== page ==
Monthly Archives: August 2015

Kutler Lectures: Lila Corwin Berman

by CJS


Lila Corwin Berman, Temple University Cropped_BermanLilaHeadshot

Event Details

“The Death & Life of Jewish Urbanism”

Monday, November 9, 4:00 p.m.

Wisconsin Institutes for Discovery (300 N. Orchard)

In modern times, Jews emerged as the consummate urban dwellers.  How, then, were Jewish and urban life transformed when Jews joined the droves of Americans who left cities for suburbs after World War II?  Drawing from her extensive research on Detroit, Lila Corwin Berman suggests that, contrary to the history of white flight, the story of Jewish migration away from cities is one of enduring—and tension-filled—urban entanglement.

“Who Gives? The American Jewish Philanthropic Complex”

Tuesday, November 10, 4:00 p.m.

Wisconsin Institutes for Discovery (300 N. Orchard)

By the beginning of the twenty-first century, American Jewish philanthropy attained a nearly unchallenged position as a producer of norms, institutions, and community practices. In a word, it had grown into a “complex.” Lila Corwin Berman argues that since World War II critical changes in American economic and political policy intersected with transformations in American-Jewish life to endow Jewish philanthropy with unprecedented governing power.

About the Speaker

Lila Corwin Berman is Associate Professor of History at Temple University. She holds the Murray Friedman Chair of American Jewish History and directs the Feinstein Center for American Jewish History. Berman received her B.A. from Amherst College and her Ph.D. from Yale. She is author of Metropolitan Jews: Politics, Race, and Religion in Postwar Detroit (University of Chicago, 2015), for which she received support from the National Endowment of the Humanities and the American Council of Learned Societies. Her first book, Speaking of Jews: Rabbis, Intellectuals, and the Creation of an American Public Identity (California, 2009), was awarded recognition from the Center for Jewish History and the National Foundation for Jewish Culture, and was a finalist for the Jewish Book Council’s Sami Rohr Prize. She is currently writing a book tentatively titled “The American Jewish Philanthropic Complex” and received a fellowship from the Center for the Humanities at Temple to support her work on it. Her articles have appeared in the Journal of American History, Jewish Social Studies, the Forward, Religion and American Culture, Sh’ma, and American Jewish History, and she has also contributed chapters to several anthologies, including, most recently, an essay entitled “American-Jewish Politics Is Urban Politics,” in Faithful Republic: Religion and Politics in the Twentieth Century United States (Penn, 2015).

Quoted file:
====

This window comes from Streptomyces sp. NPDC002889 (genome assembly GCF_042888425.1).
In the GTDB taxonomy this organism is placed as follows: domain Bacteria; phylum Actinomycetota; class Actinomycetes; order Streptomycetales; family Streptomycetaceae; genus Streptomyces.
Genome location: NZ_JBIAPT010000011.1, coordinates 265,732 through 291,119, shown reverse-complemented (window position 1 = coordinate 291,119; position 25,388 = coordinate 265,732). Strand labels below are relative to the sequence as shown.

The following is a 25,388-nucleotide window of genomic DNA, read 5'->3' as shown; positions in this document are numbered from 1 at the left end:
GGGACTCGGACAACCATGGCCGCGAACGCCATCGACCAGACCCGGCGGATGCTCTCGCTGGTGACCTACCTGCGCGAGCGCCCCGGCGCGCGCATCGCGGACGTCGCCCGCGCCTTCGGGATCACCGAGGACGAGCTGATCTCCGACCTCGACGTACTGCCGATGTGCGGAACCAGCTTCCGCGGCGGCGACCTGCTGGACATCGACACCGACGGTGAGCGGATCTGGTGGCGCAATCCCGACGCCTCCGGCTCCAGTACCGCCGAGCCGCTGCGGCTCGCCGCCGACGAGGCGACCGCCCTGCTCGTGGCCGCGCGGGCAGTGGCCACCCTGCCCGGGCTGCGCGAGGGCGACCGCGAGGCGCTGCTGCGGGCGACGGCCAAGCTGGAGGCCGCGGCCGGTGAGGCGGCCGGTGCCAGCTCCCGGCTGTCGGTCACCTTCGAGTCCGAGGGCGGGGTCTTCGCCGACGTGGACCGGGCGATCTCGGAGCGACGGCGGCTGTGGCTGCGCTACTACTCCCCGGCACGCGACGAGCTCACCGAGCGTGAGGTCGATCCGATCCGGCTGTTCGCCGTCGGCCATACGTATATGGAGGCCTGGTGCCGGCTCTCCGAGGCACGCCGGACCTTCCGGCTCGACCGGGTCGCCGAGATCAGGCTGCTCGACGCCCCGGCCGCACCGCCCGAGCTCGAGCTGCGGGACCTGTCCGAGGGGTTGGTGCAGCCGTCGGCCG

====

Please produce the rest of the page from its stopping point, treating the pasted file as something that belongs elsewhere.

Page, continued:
Tobias Lecture: Omer Bartov, “The Voice of Your Brother’s Blood: The Murder of a Town in Eastern Galicia”

by CJS

SpeakerOmer Bartov_0001

Omer Bartov, John P. Birkelund Distinguished Professor of History and Professor of German Studies, Brown University

Event Details

“The Voice of Your Brother’s Blood: The Murder of a Town in Eastern Galicia”

Monday, October 26, 4:00 p.m.

159 Education Building (1000 Bascom Mall)

This lecture will reconstruct the destruction of the town of Buczacz in Polish Eastern Galicia, now in Western Ukraine, during World War II. Buczacz, the hometown of the Nobel Prize laureate Shmuel Yosef Agnon, as well as of Bartov’s mother, had existed for centuries as a multiethnic town made up of Poles, Jews, and Ukrainians. During the German occupation of 1941-44, the vast majority of the Jewish inhabitants were murdered by the Germans, with ample assistance from Ukrainian policemen, and the Polish population was ethnically cleansed by Ukrainian nationalists. How was a community of coexistence transformed into a community of genocide? This lecture, based on a major monograph about to be completed, investigates the daily life of genocide as reflected through the documents, eyewitness reports, postwar trials, testimonies, and memoirs of its inhabitants and the men and women who occupied the town and spent several comfortable years in the midst of the horror they facilitated.

This lecture is made possible through the generosity of Harry and Marjorie Tobias.

About the Speaker

Omer Bartov was born in Israel and educated at Tel Aviv University and St. Antony’s College, Oxford, Omer Bartov’s early research concerned the Nazi indoctrination of the Wehrmacht and the crimes it committed in World War II, analyzed in his books, The Eastern Front, 1941-1945, and Hitler’s Army. He then turned to the links between total war and genocide, discussed in his books Murder in Our Midst, Mirrors of Destruction, and Germany’s War and the Holocaust. Bartov’s interest in representation also led to his study, The “Jew” in Cinema, which examines the recycling of antisemitic stereotypes in film. His last monograph, Erased, investigates interethnic relations in the borderlands of Eastern Europe. As a framework for this research, he led a multi-year collaborative project at the Watson Institute, culminating in the co-edited volume, Shatterzone of Empires. Bartov is currently completing a major monograph, The Voice of Your Brother’s Blood: Buczacz, Biography of a Town.